'Museum' ('Museo'): Film Review | Berlin 2018

Courtesy of Alejandra Carvajal
A cinematically exciting meeting point of the grandiose, suspenseful and pathetic.

Gael Garcia Bernal steals a priceless Aztec treasure in Alonso Ruizpalacios’ offbeat Mexican caper.

In Alonso Ruizpalacios’ Museum (Museo), two young losers from Satellite City, Mexico, tangle with the ancient gods when they pull off an amateur robbery in an archeological museum. After the director’s eye-catching first feature, Gueros, set during Mexico's student protests, an audience has already formed for his sophomore effort, an offbeat but very edge-of-seat caper film, making a strong bow in Berlin competition. It doesn’t disappoint, especially with engaging star Gael Garcia Bernal looking more like Alain Delon than ever in the main role.

Apart from its startling ability to match the amusing/infuriating incompetence of its thieving duo with scenes of serious tension and suspense, Museum has a pleasing aura of historical melancholy that recalls Shadi Abdel Salam’s anti-tomb-raider film, The Mummy. A bit closer to home, Chano Urueta’s 1939 Mexican tragedy The Night of the Mayans is frequently referenced, especially its eerie soundtrack composed by Silvestre Revueltas and retouched here by Tomas Barreiro.

To step back and look at the big picture, Ruizpalacios and Manuel Alcala’s screenplay portrays Mexico as a museum filled with priceless relics from the past, plundered by idiots until it is little more than a replica of the original. Yes, it’s sad, but also pretty funny at the hands of Juan (Garcia Bernal) and his faithful sidekick Benjamin Wilson (Leonardo Ortizgris), two middle-class boys from good families who have a plan.

It’s sometime after the '60s; the kids are playing Pacman and statues of pre-Colombian gods are being snatched from their native sites to fill the new National Museum of Anthropology. Juan, a veterinary student and the son of a doctor, is something of a goofball. On Christmas Eve, he sneaks off from the family celebration and, bullying his army of one, Wilson, into accompanying him, breaks into the museum by picking the front-door lock. There’s no alarm. While the guards make holiday toasts in another part of the sprawling building, the boys blow open glass cases and pinch a priceless collection of Aztec art. With Damian Garcia's shadowy retro lighting setting the mood, this extended scene is full of breathless tension, despite the fact (or because) they take their good time about it, leisurely gawking at the exhibits. As they finally escape with their loot through a ventilation shaft, for a moment Juan imagines he sees Pakal, the Mayan king, staring down at him and trembles.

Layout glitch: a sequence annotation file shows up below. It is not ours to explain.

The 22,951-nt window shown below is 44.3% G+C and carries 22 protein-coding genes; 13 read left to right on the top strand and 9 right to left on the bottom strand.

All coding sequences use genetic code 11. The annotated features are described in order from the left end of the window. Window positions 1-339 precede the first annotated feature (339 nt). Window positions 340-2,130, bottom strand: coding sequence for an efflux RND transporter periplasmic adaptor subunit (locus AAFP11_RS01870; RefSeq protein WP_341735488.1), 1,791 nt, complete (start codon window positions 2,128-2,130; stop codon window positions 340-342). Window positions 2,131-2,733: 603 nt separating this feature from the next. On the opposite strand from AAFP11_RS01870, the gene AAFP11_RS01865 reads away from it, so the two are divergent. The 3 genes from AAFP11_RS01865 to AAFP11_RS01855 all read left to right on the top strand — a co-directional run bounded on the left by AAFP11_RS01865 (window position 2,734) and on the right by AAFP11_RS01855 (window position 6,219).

Back home, Juan stuffs the booty in his closet and goes to bed. What made them do it? Was it the money, a lark, to impress their friends? Wilson went along out of obedience to Juan, but Juan has no answer. As his ne’er-do-well uncle warns him, he’s the kind who can’t resist walking near the monster pit and screwing up his life.

But that face-to-face with reality is still far down the line. With the exhilaration of success still upon them and Daddy’s nicked car keys in Juan's pocket, they set out for the Mayan archeological site of Palenque in the Chiapas to fence their stolen goods. But their contact, the savvy tour guide Bosco (Bernardo Velasco), wants nothing to do with them. With the entire country’s police force after them, it isn’t going to be easy to sell their treasure.

Yibran Asuad’s editing keeps the action moving swiftly with barely a pause to catch one’s breath before the next madness. A meeting with a rich British collector (Simon Russell Beale) in Acapulco goes badly, and Juan becomes more irresponsible with each frustration. He ends up brawling in a nightclub and reveling on the beach with Sherezada Rios (Leticia Bredice), the aging star of The Difficult Life of an Easy Woman. Quoting American shaman Carlos Castaneda, he indulges in some very Mexican fantasies about death, invincibility and warriorhood – then stupidly acts them out by switching off his headlights on a pitch-black highway. Meanwhile, the priceless artifacts in his bag are turning into a ball and chain.

The story is narrated, off and on, by tag-along Wilson, but Garcia Bernal is in full control of the film. He is at his best in a wrenching head-on confrontation with his father (the dignified and principled Alfredo Castro) in which he is helpless to defend his own stupidity. Ruizpalacios takes a laid-back approach to the basically satisfying last act, which avoids putting a message in lights and focuses instead on Juan.  

Production companies: Panorama Global, Detalle Films, Ring Cine, Distant Horizon, Serendipity Point Films
Cast: Gael Garcia Bernal, Leonardo Ortizgris, Alfredo Castro, Simon Russell Beale, Lisa Owen, Bernardo Velasco, Ilse Salas, Leticia Bredice
Director: Alonso Ruizpalacios
Screenwriters: Manuel Alcala, Alonso Ruizpalacios
Producers: Gerardo Gatica, Alberto Muffelmann, Manuel Alcala, Ramiro Ruiz
Director of photography: Damian Garcia
Production designer: Sandra Cabriada
Costume designer: Malena De La Riva
Editor: Yibran Asuad
Music: Tomas Barreiro
Casting director: Bernardo Velasco
Venue: Berlin Film Festival (competition)
World sales: Distant Horizon

126 minutes